Melville was a famously precise and difficult director who was able to get brilliant performances, even in implausible casting choices from his actors. Case in point, Jean-Paul Belmondo as a priest in “Leon Morin, Priest.” He worked with both Belmondo and with Alain Delon three times. It’s interesting to note that he originally planned to team Belmondo and Delon in “The Red Circle” but decided against it when he learned that the two actors had signed to appear together in a gangster period piece that same year. Instead he cast Montand as Jansen, the role intended for Belmondo, which only highlights the questionable suitability of Montand in that role.

Melville, who died at age 55, was quite prescient on some things. When reflecting on his legacy following the release of this film in 1970, he stated,” I don’t know what will be left of me 50 years from now. I suspect that all films will have aged terribly and that the cinema probably won’t even exist anymore. My guess is that the final disappearance of cinemas will take place around the year. 2020, so in 50 years’ time there will be nothing but television.” Not bad as a fortune teller, but as a codicil to his statement, most films that were judged great at the time, are still great; some that weren’t have become great. Television has admittedly often taken over as a source of storytelling but only because some stories are better told in multiple parts, something that cannot be done effectively on the big screen. But giving lie to his statement regarding his own films, if you have never seen this movie, or even if you have, fly to the theater to see it on the big screen. It’s lost none of its original power and with the restoration is even more stunning to experience.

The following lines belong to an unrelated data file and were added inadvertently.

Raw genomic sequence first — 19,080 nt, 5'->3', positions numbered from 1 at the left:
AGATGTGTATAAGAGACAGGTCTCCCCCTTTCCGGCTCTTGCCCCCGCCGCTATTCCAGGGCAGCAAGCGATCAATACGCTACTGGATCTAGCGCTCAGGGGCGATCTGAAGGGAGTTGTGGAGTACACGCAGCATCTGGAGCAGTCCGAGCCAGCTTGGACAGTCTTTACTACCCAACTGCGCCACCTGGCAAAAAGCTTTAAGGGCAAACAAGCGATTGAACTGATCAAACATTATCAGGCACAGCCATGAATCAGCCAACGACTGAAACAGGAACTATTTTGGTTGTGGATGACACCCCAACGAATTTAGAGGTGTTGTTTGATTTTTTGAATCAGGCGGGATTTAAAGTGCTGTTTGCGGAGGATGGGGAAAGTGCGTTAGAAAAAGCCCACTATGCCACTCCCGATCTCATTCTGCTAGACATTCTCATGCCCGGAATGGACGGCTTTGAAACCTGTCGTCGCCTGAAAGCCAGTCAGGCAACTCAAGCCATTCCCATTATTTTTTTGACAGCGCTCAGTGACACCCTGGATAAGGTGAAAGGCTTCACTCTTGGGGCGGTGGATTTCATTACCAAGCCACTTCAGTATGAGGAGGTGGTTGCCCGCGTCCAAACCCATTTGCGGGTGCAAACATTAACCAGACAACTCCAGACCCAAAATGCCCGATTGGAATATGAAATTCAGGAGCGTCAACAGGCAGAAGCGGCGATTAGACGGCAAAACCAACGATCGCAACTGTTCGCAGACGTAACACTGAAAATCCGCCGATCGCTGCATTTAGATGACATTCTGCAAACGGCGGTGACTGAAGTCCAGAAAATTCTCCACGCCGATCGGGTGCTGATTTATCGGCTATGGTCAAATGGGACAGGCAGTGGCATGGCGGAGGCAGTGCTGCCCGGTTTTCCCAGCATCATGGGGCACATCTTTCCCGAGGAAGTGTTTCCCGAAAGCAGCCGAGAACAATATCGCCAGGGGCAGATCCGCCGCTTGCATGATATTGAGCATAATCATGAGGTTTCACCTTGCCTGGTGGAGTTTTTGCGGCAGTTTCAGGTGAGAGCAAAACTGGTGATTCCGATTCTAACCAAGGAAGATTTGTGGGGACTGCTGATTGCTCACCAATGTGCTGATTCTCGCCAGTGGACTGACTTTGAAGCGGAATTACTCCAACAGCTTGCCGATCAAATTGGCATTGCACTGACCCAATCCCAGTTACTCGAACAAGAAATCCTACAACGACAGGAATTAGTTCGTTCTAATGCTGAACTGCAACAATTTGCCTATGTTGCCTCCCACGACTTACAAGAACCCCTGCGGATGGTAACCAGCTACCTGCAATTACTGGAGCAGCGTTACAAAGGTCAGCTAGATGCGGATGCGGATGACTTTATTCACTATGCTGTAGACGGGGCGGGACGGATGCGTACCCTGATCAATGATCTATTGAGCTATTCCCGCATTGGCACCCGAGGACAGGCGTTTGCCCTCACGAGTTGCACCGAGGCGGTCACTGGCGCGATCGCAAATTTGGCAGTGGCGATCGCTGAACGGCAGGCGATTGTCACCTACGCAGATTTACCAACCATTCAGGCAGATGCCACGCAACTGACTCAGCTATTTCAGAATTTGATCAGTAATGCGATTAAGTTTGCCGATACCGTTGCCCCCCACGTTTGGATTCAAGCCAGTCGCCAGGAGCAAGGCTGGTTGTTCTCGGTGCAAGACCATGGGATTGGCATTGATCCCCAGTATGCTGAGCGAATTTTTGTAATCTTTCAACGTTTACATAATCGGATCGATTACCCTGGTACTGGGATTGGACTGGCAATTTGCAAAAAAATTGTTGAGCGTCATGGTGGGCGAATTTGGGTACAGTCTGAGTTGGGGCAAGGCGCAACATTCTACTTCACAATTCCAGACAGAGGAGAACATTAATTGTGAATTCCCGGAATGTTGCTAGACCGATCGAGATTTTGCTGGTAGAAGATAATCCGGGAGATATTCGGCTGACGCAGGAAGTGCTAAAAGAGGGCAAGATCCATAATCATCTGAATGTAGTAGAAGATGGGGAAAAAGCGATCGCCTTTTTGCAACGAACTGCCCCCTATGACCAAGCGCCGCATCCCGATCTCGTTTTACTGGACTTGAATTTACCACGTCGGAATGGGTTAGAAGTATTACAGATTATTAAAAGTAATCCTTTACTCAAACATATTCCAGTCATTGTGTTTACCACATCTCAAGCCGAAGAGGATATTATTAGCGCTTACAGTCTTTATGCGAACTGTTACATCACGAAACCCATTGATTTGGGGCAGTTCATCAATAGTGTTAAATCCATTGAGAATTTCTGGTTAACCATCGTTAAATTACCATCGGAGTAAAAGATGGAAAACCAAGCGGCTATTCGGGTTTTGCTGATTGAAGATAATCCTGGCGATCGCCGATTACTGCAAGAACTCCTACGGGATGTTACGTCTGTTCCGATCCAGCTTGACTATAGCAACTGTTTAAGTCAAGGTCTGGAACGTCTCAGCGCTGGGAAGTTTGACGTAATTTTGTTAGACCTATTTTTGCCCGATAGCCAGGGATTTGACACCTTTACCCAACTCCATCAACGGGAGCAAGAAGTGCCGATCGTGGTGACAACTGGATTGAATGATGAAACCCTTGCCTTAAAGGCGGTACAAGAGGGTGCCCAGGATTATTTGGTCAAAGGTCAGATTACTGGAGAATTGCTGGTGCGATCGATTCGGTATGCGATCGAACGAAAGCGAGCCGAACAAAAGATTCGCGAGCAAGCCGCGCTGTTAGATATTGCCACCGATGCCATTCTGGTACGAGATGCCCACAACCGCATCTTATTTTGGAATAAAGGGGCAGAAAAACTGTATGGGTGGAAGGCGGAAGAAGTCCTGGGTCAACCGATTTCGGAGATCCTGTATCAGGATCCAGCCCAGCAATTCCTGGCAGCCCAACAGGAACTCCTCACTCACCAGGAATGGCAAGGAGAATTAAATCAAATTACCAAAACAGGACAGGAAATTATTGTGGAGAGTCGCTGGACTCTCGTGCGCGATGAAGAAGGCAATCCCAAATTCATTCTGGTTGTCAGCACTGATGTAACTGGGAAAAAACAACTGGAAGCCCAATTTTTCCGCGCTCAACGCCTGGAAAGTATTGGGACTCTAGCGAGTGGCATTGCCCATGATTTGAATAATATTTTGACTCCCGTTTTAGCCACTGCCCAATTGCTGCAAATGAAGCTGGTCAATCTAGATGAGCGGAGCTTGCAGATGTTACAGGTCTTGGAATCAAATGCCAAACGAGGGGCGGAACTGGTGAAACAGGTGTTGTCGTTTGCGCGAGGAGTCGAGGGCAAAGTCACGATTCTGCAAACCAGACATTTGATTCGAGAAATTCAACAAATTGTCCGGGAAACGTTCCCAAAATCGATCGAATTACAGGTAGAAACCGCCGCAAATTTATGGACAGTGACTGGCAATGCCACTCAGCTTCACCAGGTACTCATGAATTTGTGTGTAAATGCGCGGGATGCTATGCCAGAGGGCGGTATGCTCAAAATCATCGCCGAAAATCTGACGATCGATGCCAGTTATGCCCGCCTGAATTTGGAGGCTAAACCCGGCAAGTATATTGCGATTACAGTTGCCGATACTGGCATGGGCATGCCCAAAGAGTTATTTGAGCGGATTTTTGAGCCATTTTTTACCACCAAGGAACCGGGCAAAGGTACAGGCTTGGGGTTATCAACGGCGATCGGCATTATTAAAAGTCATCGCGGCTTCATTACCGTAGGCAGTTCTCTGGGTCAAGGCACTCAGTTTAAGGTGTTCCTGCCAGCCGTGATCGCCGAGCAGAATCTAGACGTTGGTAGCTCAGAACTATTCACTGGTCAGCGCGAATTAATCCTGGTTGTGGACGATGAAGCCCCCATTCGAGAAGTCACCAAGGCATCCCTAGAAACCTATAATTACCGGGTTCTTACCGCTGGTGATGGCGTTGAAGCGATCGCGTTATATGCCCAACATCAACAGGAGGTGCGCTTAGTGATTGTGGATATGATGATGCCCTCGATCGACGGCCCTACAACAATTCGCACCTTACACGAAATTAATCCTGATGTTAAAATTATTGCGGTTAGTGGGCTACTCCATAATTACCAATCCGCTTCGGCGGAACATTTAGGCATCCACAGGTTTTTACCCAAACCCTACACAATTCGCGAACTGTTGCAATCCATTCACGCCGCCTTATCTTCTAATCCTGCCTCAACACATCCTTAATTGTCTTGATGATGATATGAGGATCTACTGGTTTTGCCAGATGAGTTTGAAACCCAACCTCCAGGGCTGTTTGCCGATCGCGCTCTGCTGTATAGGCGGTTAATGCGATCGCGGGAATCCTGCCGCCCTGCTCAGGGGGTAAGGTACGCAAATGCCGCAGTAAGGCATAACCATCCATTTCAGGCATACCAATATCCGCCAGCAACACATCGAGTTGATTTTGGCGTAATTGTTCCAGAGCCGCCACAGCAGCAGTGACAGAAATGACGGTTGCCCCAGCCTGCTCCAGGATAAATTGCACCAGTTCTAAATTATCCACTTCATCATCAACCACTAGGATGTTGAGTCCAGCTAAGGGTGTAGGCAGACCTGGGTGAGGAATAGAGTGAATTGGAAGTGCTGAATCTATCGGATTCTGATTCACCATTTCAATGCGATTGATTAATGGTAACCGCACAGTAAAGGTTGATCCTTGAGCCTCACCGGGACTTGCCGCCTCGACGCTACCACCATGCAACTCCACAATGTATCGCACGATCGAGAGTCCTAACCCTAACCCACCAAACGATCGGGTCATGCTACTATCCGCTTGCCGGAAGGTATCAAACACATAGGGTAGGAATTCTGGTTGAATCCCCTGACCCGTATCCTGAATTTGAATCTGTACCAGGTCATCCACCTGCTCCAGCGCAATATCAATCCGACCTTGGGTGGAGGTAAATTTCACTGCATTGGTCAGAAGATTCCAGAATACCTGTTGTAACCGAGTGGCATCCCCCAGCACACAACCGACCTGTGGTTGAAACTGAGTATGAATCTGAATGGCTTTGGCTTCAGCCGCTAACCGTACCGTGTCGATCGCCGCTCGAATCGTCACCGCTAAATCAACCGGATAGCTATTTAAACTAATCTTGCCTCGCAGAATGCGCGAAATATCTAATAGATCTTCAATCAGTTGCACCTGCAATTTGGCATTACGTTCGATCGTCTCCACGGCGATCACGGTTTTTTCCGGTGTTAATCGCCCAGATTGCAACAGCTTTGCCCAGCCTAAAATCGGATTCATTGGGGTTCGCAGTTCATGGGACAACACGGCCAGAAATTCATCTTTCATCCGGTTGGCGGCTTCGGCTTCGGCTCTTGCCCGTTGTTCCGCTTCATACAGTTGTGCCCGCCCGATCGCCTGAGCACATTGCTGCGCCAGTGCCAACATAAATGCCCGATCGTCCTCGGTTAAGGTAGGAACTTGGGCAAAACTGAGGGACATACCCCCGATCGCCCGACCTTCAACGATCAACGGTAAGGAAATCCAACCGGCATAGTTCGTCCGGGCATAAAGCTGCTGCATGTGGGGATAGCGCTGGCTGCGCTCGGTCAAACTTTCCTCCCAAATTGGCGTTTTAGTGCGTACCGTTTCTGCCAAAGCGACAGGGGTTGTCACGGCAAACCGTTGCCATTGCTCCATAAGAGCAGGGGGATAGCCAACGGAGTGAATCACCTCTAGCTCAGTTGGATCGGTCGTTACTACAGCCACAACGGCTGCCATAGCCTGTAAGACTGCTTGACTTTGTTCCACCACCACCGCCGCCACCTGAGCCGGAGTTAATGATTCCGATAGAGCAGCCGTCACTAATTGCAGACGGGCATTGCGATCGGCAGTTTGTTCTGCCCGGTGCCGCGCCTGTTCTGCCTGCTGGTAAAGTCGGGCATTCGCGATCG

In French with English subtitles.

Opening Friday July 16 at the Laemmle Royal as well as the Laemmle Playhouse 7 and Town Center 5.